CSD in Action: Next Generation Ovarian Cancer Drug Identified by GOLD Virtual Screening and Confirmed Experimentally
October 4, 2022
Researchers at Yale University School of Medicine and Emory University School of Medicine have used CCDC’s protein-ligand docking software GOLD to identify a promising next generation ribonucleotide reductase (RNR) inhibiting candidate for the treatment of ovarian cancer (that was then validated experimentally) from a starting pool of over 200,000 compounds.
This is part of our series highlighting examples of the Cambridge Crystallographic Data Centre (CCDC) tools in action by scientists in industry and academia.
Reporting in Scientific Reports,1 the team used GOLD to investigate docking of the triapine-binding pocket on RNR. Triapine had been previously shown by the researchers to be a promising drug (in combination with poly ADP-ribose polymerase (PARP) inhibitors) for the treatment of epithelial ovarian cancer (EOC).2,3
The triapine-binding pocket of the R2 subunit or RNR. Docking post of triapine in the cavity was modelled with GOLD.
PARP inhibitors have been clinically approved as treatment for EOC with BRCA gene mutations or defective homologous recombination (HR) repair.
However, BRCA mutation reversal and restoration of HR repair has resulted in the PARP inhibitors being less effective in their treatment.
A drug that targeted the HR repair would sensitize repair-proficient EOC to PARP inhibitors, restoring their effectiveness towards the treatment of EOC.
Virtual Screening of 200,000+ Compounds
Triapine, a known RNR inhibitor (and thus HR repair inhibitor), is known to be effective in the treatment of EOC. The scientists used virtual screening to investigate protein-ligand docking of the triapine-binding pocket on RNR to identify a next generation RNR-inhibiting candidate for the treatment of ovarian cancer.
Virtual screening using GOLD of over 200,000 compounds revealed hydrogen bonds and hydrophobic interactions with the triapine binding pocket. Hit-clustering was performed on the most promising 200 compounds, narrowing the candidate field down to 25 candidates.
Experimental validation and further physicochemical analysis identified a potential candidate.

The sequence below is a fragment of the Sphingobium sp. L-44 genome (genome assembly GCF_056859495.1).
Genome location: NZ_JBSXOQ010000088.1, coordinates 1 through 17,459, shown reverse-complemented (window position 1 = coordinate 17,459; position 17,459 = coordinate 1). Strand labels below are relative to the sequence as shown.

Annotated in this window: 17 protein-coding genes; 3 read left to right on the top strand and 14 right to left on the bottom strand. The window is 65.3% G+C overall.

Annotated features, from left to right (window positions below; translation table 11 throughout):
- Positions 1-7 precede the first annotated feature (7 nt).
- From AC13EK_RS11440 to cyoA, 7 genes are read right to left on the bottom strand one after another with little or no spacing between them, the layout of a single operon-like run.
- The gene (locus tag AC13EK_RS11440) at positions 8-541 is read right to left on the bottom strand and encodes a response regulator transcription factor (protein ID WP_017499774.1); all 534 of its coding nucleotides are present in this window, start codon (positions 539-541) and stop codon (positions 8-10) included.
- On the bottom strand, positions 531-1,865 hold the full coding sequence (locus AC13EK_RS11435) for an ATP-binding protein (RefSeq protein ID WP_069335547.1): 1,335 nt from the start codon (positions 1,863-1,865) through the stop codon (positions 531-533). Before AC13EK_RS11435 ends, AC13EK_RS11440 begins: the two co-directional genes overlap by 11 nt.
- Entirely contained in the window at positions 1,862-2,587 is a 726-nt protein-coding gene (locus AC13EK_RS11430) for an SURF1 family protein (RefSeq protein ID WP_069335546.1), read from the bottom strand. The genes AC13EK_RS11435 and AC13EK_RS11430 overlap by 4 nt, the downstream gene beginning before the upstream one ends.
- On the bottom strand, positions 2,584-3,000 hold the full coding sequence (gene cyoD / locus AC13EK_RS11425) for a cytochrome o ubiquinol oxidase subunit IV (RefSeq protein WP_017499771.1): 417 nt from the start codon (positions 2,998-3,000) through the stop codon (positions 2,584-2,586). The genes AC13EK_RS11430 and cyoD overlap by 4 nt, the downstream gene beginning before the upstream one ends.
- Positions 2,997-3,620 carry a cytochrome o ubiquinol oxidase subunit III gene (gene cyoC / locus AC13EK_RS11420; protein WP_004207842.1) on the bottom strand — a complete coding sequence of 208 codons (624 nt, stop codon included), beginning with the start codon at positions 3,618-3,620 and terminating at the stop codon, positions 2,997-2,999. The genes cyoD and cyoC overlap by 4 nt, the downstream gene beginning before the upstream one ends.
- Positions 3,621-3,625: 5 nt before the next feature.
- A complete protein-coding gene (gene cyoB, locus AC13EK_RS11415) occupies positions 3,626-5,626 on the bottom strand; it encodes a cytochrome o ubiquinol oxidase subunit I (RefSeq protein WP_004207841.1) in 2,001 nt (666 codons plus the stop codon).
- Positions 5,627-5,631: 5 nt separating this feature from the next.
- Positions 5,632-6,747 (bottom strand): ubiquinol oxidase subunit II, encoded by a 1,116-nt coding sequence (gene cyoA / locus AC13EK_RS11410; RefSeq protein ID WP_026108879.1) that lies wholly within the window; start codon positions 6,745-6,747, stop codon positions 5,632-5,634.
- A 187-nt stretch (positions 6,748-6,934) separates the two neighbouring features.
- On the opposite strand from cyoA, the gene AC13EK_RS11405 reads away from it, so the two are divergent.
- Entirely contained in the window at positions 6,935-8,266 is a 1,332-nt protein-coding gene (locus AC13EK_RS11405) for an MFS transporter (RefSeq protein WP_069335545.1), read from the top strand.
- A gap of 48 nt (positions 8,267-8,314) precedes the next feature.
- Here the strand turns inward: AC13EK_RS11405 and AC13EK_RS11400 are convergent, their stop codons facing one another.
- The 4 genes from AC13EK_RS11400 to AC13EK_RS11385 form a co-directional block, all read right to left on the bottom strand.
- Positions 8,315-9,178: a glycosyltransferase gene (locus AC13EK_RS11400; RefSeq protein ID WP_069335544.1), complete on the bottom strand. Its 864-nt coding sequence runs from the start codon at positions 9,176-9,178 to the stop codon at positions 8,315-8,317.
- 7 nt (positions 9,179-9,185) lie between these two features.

A Powerful Combination
Use of this RNR and HR inhibitor in combination with a PARP inhibitor was shown in vivo to be a significant treatment against HR-repair proficient EOC.
“We performed in silico screening of libraries of 200,000 compounds using GOLD to identify small-molecule ribonucleotide reductase (RNR) inhibitors that block DNA repair and sensitize ovarian cancer to PARP inhibitors.
Twenty-five in silico hits were selected for experimental validation. The leads were identified with activities at 15-30 µM concentrations in cell-based assays. GOLD helped us explore the chemical space of RNR and discover a new class of RNR inhibitors that defies the issues of traditional iron-chelating RNR inhibitors.
Furthermore, GOLD allowed the enrichment of hit compounds for subsequent experimental validation, providing a much greater advantage than conventional high throughput screening. It certainly saved time and resources for our undertaking in drug discovery.”
- Dr Z Ping Lin, Yale University School of Medicine.
1. Lin, Z.P., Al Zouabi, N.N., Xu, M.L. et al. In silico screening identifies a novel small molecule inhibitor that counteracts PARP inhibitor resistance in ovarian cancer. Sci Rep 11, 8042 (2021). Read online.
2. Finch, R. A. et al. Triapine (3-aminopyridine-2-carboxaldehyde- thiosemicarbazone): A potent inhibitor of ribonucleotide reductase activity with broad spectrum antitumor activity. Biochem. Pharmacol. 59, 983–991 (2000). Read online.
3. Finch, R. A., Liu, M. C., Cory, A. H., Cory, J. G. & Sartorelli, A. C. Triapine (3-aminopyridine-2-carboxaldehyde thiosemicarbazone; 3-AP): An inhibitor of ribonucleotide reductase with antineoplastic activity. Adv. Enzyme Regul. 39, 3–12 (1999). Read online.
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